By Kevin Martin

The top three finishers from this year’s Kentucky Derby will return Saturday in the Preakness Stakes in Baltimore, Maryland. Derby winner American Pharoah will face off against Firing Line and Dortmund. Only two other entries from the Derby – Danzig Moon and Mr. Z – will join them in the gate at Pimlico. Three colts that did not start in the Derby will round out the field of eight – the smallest field for the Preakness since 2000.

While its exciting to see the trifecta from the big Kentucky race in the Preakness, the small and top-heavy field makes the race a somewhat unappealing proposition for bettors. The decision by trainer Todd Pletcher to skip the Preakness with sixth place Derby finisher Materiality, removed a prime contender to upset American Pharoah at a square price. Having said that, the Preakness is a race that everyone in the racing world (and beyond) will be watching so any horseplayer with a pulse is compelled to get in the action.

American Pharoah will be the overwhelming favorite to repeat his Derby performance and is the most likely winner of the race. However, at such a short price, he offers limited value for wagering. Firing Line who finished second by a length in the Derby is the likely second choice. As good as he has been in his short career, he has yet to win a fight against elite company. His Derby was a repeat of his graded stakes races early this year in California where he settled for second when challenged in the stretch. Betting Firing Line to win the Preakness at a potentially short price, would be a bet against a trend.

Dortmund suffered the first loss of his career when finishing third in the Derby. He set a relatively easy pace on the lead but could not keep up with the top two. He ran hard in the stretch but lacked the tenacity to stay in front as he had done in all of his previous starts. Was it the Derby distance that finally caught up with him? Did the additional eighth of a mile finally expose a weakness? Or did he just have a bad day on the first Saturday of May? Finishing third in the Derby is pretty good for a bad day but he is a proven winner against proven competition and, based on his past performances, he did not run his best in the Derby. He’s the likely third betting choice with post-time odds expected to hover around 4-1. That is a square price if you chalk up his Kentucky Derby to an uncharacteristic average performance.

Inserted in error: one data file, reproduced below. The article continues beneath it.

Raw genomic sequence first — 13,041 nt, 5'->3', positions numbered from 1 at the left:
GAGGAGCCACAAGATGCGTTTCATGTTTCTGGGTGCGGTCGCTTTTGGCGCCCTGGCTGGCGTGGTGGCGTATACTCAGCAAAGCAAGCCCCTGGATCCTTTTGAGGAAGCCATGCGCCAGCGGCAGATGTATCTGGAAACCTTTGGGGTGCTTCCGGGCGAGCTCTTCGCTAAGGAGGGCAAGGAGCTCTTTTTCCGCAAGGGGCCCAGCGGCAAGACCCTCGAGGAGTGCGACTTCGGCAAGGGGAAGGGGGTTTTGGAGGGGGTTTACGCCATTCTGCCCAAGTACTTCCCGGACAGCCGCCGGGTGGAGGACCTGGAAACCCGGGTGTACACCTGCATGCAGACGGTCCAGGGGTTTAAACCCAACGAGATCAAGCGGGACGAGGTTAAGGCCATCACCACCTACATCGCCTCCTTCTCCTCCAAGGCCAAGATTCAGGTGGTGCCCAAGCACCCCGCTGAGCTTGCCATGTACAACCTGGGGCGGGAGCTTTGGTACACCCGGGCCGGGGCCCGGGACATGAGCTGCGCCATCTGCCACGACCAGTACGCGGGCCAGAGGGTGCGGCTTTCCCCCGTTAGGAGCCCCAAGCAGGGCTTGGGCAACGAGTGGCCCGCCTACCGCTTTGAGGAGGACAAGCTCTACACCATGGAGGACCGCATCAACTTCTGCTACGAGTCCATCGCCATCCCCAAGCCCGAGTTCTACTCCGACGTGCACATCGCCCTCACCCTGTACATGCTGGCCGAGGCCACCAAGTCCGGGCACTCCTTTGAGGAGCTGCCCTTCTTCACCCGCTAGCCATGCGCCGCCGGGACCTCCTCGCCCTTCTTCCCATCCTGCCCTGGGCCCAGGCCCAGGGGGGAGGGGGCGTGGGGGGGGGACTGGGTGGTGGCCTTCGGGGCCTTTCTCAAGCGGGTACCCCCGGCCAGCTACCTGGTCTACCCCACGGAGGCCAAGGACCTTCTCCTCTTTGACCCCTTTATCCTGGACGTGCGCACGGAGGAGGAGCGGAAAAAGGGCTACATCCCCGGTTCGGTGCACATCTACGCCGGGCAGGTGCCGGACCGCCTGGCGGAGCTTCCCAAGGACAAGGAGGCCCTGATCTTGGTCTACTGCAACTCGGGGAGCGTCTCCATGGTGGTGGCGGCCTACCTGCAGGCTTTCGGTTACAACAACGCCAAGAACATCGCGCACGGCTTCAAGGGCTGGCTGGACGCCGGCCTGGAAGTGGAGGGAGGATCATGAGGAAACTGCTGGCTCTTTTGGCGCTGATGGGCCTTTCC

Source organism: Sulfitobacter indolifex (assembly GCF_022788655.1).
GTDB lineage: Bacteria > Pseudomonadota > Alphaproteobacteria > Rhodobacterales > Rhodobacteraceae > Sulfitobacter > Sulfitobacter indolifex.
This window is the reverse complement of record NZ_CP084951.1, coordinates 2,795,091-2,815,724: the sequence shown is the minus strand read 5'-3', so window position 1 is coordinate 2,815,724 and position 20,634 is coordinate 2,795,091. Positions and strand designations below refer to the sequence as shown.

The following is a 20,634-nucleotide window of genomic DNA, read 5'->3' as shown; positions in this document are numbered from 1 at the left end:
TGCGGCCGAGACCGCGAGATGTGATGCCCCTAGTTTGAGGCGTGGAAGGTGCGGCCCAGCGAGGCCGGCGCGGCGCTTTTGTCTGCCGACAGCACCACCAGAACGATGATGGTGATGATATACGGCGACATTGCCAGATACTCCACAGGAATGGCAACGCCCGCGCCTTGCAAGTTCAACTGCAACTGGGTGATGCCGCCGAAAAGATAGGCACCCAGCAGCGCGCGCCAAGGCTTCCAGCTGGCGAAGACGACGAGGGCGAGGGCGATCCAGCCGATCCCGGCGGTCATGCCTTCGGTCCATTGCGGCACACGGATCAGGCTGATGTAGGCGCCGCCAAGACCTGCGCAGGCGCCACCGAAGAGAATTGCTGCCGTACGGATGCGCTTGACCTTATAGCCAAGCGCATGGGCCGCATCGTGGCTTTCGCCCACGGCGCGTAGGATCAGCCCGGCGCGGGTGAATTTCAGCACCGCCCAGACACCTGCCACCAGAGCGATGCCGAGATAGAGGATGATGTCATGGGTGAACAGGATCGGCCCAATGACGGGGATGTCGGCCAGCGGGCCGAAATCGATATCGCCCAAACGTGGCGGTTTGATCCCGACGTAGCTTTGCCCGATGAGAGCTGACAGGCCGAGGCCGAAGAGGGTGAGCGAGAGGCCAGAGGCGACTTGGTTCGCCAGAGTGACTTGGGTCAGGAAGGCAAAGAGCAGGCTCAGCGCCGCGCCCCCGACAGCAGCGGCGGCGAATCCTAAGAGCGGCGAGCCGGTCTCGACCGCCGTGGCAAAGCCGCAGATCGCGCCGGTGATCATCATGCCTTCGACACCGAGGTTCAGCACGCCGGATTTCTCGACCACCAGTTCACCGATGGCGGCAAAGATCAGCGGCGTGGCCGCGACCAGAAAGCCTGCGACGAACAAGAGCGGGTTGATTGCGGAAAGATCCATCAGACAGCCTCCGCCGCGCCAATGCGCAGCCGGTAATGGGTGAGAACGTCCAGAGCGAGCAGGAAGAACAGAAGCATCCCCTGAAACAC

Danzig Moon exited the Kentucky Derby with a fifth place finish but is expected to be among the longshots on Saturday. His pedigree indicates a fondness for an off-track so his outlook improves if the expected rain comes to Pimlico on Saturday. His win chances – no matter what the track condition – are long but he could offer some value in the third and fourth positions of the trifecta and superfecta.

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The late entry Mr. Z finished thirteenth in the Derby. Like Danzig Moon, he has run against elite company in his career but has never finished better than second in his ten attempts in graded stakes. He has a chance to finish at the bottom of the exoctic bets but is a tier (or two) below the top three.

The remainder of the field – Tale of Verve, Bodhisattva, and Diving Rod – will all be well deserved long shots. The top three are legitimate class and the bottom three have resumes that offer no evidence they can compete for a significant piece of the Preakness purse.

The $100 Bet

Dortmund was my pick to win the Derby. I’m going to forgive him for that performance and pick him to turn the tables on the top two this Saturday. The slightly shorter distance of the Preakness and the likelihood of another manageable pace makes him a solid play at odds of 3-1 or better.

I will use half my $100 bankroll and put it on Dortmund’s nose to win. I’ll take the other half and box him in an exacta with American Pharoah. It’s not the most creative bet but it’s a short field and there’s a long history of success for Derby winners and favorites in the Preakness. Dortmund and American Pharoah were the best 3-year-olds in the country two weeks ago and nothing happened at Churchill Downs to change that opinion as we countdown to the Preakness.

How to Place the Bet

When it comes to placing the wagers proposed here, it requires some knowledge in the language of betting on horse races. When placing a bet, you need to use the track name, race number, type and amount of the bet, and the program number(s) for the horse(s) you are playing.

A $50 win bet on Dortmund would sound like this:

“Pimlico race 13, $50 to win on the 2.” (The Preakness Stakes is the 13th race at Pimlico on Saturday.)

We’ll play a $25 exacta box with Dortmund and American Pharoah. We are boxing those two so if they finish first and second – in either order – we win the bet. Ask for the bet as follows:

Pimlico race 13, $25 exacta box with the 1 and 2. (That is two bets for a total of $50.)

That’s it! With a short field there is no use in spreading the bet thin or trying to get too fancy. Our ideal scenario is for Dortmund to win and American Pharoah to run second. We cash both bets if that happens. We will also cash – for much less – if American Pharoah wins and Dortmund is second.

If American Pharoah does it again and Dortmund runs another dud then we look forward to a Triple Crown try at Belmont Park in three weeks.

Of course, it’s more fun to make your own picks. You can learn how to do that at Hello Race Fans. They also have a cheat sheet with a rundown of all the Preakness starters as well as a look at payouts for bets on the Preakness Stakes since 1990

Kevin Martin is the founder of the thoroughbred racing history site Colin’s Ghost and a contributing editor at Hello Race Fans